InteractiveFly: GeneBrief

Tomosyn: Biological Overview | References

Gene name - Tomosyn

Synonyms -

Cytological map position - 11B6-11B7

Function - signaling

Keywords - neuromuscular junction - SNARE binding protein - potently inhibits exocytosis by sequestering SNARE proteins in nonfusogenic complexes - a decoy snare - enables tonic release in Ib motoneurons by reducing SNARE complex formation and suppressing probability of release to generate decreased levels of synaptic vesicle fusion and enhanced resistance to synaptic fatigue - involved in a specific component of late associative memory

Symbol - Tomosyn

FlyBase ID: FBgn0030412

Genetic map position -

NCBI classification - R-SNARE_STXBP5_6: SNARE domain of STXBP5, STXBP6 and related proteins

Cellular location - cytoplasmic

NCBI links: EntrezGene, Nucleotide, Protein

GENE orthologs: Biolitmine

Synaptic vesicle release probability (P(r)) is a key presynaptic determinant of synaptic strength established by cell intrinsic properties and further refined by plasticity. To characterize mechanisms that generate P(r) heterogeneity between distinct neuronal populations, this study examined glutamatergic tonic (Ib) and phasic (Is) motoneurons in Drosophila with stereotyped differences in P(r) and synaptic plasticity. The decoy SNARE Tomosyn is differentially expressed between these motoneuron subclasses and contributes to intrinsic differences in their synaptic output. Tomosyn expression enables tonic release in Ib motoneurons by reducing SNARE complex formation and suppressing P(r) to generate decreased levels of synaptic vesicle fusion and enhanced resistance to synaptic fatigue. In contrast, phasic release dominates when Tomosyn expression is low, enabling high intrinsic P(r) at Is terminals at the expense of sustained release and robust presynaptic potentiation. In addition, loss of Tomosyn disrupts the ability of tonic synapses to undergo presynaptic homeostatic potentiation (PHP) (Sauvola, 2021).

Ca2+-dependent fusion of synaptic vesicles (SVs) is the primary mechanism for neurotransmission and is mediated by the soluble N-ethylmaleimide sensitive factor attachment protein receptor (SNARE) family. Following an action potential, SNARE proteins located on the SV and plasma membrane zipper into an energetically favorable coiled-coil bundle to induce SV fusion. Neurotransmitter release results in a postsynaptic response that varies in size depending on the strength of the synapse, which can be regulated from both pre-and post-synaptic compartments. The postsynaptic cell controls sensitivity to neurotransmitters by governing receptor field composition, while the presynaptic neuron establishes the probability (Pr) of SV fusion. Highly stereotyped differences in Pr exist across neurons, with many neuronal populations broadly classified as tonic or phasic depending on their spiking patterns, Pr and short-term plasticity characteristics. How cell-intrinsic properties establish differences in presynaptic Pr between neuronal classes, and how release strength is further refined via plasticity, remain incompletely understood (Sauvola, 2021).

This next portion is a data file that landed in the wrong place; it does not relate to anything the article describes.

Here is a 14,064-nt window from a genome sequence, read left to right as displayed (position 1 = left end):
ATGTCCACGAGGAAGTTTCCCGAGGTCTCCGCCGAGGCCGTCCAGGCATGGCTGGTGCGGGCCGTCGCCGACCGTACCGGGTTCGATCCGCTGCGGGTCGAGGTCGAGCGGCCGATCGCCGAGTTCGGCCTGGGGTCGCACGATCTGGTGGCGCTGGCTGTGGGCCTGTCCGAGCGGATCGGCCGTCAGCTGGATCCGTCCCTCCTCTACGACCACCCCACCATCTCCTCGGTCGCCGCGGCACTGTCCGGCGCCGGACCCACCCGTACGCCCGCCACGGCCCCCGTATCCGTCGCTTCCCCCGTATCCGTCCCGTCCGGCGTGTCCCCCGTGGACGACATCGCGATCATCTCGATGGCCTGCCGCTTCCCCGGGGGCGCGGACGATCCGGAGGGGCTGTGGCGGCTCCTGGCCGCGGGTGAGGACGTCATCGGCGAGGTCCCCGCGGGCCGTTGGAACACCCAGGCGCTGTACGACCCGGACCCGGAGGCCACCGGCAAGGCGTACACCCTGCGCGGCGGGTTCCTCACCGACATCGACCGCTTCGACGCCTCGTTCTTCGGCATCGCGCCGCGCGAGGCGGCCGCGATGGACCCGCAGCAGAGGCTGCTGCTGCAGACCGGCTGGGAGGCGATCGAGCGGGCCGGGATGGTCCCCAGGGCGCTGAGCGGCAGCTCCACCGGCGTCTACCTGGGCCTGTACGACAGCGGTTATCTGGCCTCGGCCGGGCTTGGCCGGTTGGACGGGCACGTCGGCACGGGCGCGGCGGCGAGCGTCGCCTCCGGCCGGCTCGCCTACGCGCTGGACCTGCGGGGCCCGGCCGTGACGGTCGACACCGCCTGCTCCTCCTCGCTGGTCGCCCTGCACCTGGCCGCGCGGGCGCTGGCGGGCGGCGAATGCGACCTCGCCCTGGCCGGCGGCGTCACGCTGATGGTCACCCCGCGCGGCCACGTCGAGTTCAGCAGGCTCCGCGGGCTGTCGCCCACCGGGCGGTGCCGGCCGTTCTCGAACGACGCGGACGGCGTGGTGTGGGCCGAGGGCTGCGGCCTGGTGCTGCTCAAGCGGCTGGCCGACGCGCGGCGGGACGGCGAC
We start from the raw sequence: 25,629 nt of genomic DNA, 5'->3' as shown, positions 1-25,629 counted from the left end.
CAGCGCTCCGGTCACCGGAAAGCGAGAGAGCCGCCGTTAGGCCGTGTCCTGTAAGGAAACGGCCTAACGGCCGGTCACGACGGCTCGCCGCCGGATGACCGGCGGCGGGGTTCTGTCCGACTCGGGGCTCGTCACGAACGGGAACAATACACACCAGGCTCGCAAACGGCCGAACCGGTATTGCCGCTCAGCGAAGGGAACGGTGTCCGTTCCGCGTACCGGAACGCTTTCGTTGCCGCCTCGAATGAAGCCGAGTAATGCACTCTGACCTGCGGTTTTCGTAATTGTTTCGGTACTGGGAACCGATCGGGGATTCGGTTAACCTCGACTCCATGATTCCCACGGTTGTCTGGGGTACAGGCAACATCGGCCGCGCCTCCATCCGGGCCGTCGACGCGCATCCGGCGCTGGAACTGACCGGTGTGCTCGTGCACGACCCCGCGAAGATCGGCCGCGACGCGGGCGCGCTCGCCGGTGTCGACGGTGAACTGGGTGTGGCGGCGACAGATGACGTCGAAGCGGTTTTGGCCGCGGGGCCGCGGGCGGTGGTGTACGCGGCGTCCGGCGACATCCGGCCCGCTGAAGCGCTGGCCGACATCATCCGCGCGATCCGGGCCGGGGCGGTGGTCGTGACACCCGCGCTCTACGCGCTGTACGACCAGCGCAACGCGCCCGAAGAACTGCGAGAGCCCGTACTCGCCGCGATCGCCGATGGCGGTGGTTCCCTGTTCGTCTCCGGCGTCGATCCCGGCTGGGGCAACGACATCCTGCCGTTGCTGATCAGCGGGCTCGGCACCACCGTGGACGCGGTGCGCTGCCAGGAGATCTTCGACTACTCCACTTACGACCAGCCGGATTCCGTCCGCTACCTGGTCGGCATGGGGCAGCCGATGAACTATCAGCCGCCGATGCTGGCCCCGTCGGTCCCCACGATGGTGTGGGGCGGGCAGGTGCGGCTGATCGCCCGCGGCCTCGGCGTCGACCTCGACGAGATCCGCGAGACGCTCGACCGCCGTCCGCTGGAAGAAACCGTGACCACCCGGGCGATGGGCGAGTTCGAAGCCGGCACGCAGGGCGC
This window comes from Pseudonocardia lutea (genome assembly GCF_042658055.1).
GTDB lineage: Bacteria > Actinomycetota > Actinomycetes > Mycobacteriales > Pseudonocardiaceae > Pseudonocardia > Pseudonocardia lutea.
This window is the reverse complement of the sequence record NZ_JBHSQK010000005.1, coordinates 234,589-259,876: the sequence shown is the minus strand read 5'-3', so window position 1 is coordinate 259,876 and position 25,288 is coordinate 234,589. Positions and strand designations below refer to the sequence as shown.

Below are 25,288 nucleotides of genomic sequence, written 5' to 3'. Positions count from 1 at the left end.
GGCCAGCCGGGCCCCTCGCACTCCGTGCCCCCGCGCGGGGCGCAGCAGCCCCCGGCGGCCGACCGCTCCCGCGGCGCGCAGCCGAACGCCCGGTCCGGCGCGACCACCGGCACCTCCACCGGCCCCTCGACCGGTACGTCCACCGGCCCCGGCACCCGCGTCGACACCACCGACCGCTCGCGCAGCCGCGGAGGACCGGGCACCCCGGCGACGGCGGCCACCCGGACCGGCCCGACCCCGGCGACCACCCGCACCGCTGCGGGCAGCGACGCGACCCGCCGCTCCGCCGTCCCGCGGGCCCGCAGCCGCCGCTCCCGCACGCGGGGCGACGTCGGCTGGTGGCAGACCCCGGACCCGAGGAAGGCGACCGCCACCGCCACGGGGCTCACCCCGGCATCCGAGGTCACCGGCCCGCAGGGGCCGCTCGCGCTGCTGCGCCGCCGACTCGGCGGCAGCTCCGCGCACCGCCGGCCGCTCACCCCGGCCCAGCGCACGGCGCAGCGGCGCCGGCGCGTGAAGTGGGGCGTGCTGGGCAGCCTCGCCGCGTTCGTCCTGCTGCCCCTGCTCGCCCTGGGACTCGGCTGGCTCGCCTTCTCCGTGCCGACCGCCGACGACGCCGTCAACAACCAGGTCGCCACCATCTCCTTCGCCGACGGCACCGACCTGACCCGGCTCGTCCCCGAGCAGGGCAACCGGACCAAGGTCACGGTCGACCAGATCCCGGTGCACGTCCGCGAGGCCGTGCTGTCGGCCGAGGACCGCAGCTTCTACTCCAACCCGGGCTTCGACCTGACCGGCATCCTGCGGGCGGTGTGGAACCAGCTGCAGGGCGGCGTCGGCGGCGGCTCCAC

The Drosophila melanogaster larval neuromuscular junction (NMJ) provides a robust genetic system for characterizing mechanisms mediating synaptic communication and tonic versus phasic release properties. Larval body wall muscles are co-innervated by two glutamatergic motoneuron populations that drive locomotion, including the tonic-like Ib and phasic-like Is subtypes. Tonic Ib terminals display lower initial Pr and sustained release during stimulation, whereas phasic Is terminals show higher intrinsic Pr and rapid depression. The Drosophila NMJ also undergoes robust presynaptic homeostatic potentiation (PHP) that rapidly increases Pr to compensate for disruptions to postsynaptic glutamate receptor (GluR) function. In addition to intrinsic release differences, the Ib and Is subtypes display distinct capacity for PHP. How tonic and phasic neurons differentially regulate Pr during normal synaptic communication and plasticity is largely unknown (Sauvola, 2021).